The Annotated Catechism for Autistic Thinking: Happy With God In The Next World
The Baltimore Catechism has told us that God exists, is the creator of all life, and desires to have us here to know him, love him and serve him… and then, to be happy with him forever in the next.
If we notice, our catechism takes quite a jump from “why are we here?” to “where do we go from here?” in that last clause of the sentence. We go from knowing God, deciding we love him and choosing to follow his designs to then reaching bodily death, at which time the terms become: <we will be happy> / <with God> / <forever> / <in the next world>.
1) We will be happy
Keeping in mind the Baltimore Catechism was written with school-aged children in mind, this word “happy” should be taken at face value. We can interpret this in the most simple way, a shortcut for the sum total of things that include contentment, peace, delight, freedom from anxiety and, generally, anything we’d tag with a smile emoji... only, on a much deeper, more fulfilling level than the things that we're used to, that last only until they fade or the next good thing comes along. This is an enduring happiness, a perpetual contentment, a resting of the soul that once was restless.
2) + with God
Does our bodily death free us from the spiritual signal-blocker that keeps us from seeing God face to face? Does bodily death transport the soul from here where God is not, to there, where God is? These things cannot be satisfactorily defined or studied, and so, the particulars of what physically constitutes the afterlife remains up for both scientific and theological discussion. It is, however, a term of our faith that we believe, in some capacity, that our soul remains alive and is able to perceive God with the certainty and clarity which our bodily existence cannot permit. We concede the “what,” knowing we do not have a definitive way to describe the “how.”
3) + forever
As theologians understand the reality of God’s creation, there is both linear, measured time here on earth and a transcendental, non-measurable state of “just being” that is so vast and deep as to defy linear tracking. That word “forever” can evoke anxiety when it is something of an unknown quality. Even though the terms already include being “happy,” there is a permanence to this “forever” that triggers a second-guessing in our human nature. We are conditioned to know where our exits are, how the escape hatch works, and how to tolerate being stuck by anticipating that things will eventually change. The key here is to remember that God’s “forever” is not static. God’s reality is one of constant creation, perpetual beginning, perfect stability and all-encompassing security. This “forever” is more like the state we find ourselves in when we finally hit our stride and want to keep going.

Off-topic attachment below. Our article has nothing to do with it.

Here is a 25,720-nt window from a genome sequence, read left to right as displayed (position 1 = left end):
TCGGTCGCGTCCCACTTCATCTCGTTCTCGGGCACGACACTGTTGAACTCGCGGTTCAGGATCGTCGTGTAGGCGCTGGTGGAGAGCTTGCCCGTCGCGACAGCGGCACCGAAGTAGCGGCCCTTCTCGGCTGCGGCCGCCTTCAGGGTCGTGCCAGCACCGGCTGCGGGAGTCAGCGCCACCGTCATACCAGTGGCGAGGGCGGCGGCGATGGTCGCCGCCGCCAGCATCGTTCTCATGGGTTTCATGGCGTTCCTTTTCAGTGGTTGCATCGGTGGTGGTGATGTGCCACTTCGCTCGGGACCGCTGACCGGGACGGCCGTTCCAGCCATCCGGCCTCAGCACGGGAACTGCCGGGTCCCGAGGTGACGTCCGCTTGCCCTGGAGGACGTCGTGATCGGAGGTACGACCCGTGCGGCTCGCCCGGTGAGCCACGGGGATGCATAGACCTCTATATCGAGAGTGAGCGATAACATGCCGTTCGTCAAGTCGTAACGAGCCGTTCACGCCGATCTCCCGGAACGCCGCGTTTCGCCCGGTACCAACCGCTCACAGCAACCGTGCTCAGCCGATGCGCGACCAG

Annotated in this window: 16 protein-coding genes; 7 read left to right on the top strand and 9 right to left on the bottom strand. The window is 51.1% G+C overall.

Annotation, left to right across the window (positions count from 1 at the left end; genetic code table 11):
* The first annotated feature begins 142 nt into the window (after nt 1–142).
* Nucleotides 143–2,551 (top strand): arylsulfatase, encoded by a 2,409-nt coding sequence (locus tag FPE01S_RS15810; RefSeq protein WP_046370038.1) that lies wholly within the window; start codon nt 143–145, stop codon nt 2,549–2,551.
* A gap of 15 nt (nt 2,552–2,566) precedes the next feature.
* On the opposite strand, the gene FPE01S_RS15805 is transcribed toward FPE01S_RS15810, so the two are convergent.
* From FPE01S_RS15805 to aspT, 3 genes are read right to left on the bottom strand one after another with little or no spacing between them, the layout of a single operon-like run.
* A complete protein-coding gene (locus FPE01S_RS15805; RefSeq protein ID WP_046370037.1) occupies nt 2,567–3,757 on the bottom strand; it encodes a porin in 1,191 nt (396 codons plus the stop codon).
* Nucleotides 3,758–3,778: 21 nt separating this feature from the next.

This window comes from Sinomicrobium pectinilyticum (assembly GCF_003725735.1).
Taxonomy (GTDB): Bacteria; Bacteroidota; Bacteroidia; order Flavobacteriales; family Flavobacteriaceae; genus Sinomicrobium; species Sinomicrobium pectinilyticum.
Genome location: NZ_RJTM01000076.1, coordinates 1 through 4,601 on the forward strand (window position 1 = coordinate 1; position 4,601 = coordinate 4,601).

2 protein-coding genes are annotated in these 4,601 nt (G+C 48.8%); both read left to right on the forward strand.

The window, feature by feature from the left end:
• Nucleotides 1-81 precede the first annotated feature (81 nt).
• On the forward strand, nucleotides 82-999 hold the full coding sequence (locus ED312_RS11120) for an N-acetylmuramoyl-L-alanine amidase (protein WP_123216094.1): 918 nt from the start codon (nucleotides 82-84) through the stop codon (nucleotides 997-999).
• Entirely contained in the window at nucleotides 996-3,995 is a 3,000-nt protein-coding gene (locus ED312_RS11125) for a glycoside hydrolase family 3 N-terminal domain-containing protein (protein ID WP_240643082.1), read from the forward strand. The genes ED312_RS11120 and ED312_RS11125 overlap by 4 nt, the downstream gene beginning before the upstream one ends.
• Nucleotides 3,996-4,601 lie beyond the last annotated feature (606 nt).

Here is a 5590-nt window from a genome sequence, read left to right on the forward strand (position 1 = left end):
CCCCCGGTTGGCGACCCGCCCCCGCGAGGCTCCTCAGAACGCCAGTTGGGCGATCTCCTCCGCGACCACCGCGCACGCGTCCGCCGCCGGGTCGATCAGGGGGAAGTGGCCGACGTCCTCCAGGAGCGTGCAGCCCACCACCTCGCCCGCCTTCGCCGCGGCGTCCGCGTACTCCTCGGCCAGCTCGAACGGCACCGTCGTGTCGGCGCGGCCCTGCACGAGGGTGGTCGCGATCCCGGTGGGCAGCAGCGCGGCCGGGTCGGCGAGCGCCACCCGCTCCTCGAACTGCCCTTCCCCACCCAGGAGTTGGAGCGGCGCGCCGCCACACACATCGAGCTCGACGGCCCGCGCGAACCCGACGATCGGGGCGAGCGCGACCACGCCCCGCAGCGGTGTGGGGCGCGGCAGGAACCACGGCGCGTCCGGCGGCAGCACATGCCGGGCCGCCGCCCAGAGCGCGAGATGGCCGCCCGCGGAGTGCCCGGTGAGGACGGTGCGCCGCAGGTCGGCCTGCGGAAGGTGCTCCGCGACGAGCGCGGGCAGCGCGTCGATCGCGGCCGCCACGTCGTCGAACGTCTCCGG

4) + in the next world
Ah, the afterlife. So many connotations, so many explanations, so many words. The term “heaven,” for instance, originated in the ancient belief that souls travel beyond the bonds of earth’s atmosphere, into the firmament, to join ranks with the stars. We have modernized this concept to also mean “perfect bliss” or “supreme pleasure.” But “heaven” is not the only way to refer to the afterlife. Our catechetical writers refer to “the next world.” What does this mean? In the purest sense, “world” means a specified environment containing the sum total of interactions and experiences therein. “The next world” can mean both the place itself and the way we experience it, just as in gaming there are many successive worlds in which the same player can interact in different and increasingly sophisticated ways. The takeaway here is that, once our soul is separated from our body, our experiences and interactions do not cease; rather, they continue, in a manner which we can only access once we graduate to that level.
And so, there it is. God created us, and offers us to live and use our life in this world to discover him, and consider offering our love and support of him in response. Those of us who do will experience him here and then receive the happiness he offers us with him in the world to come.
We conclude with a brief parable attempting to explain the principle like so:
If this world is a forest, and we are each a tree, the forest is that which nurtures tree growth, and no tree diminishes another’s importance. God imagines us, tree after tree, with great love, and places us in this forest to be both delightful as ourselves and to be delightful to the other trees. Once we have grown to fullness, we can see what we, and each other tree is to become. The trees who embrace being trees of the forest will thrive in the fulfillment of their design. The trees who doubt can choose not to remain, but by this choice, they may still become something useful – but they can no longer fulfill what their creator imagined they would one day be.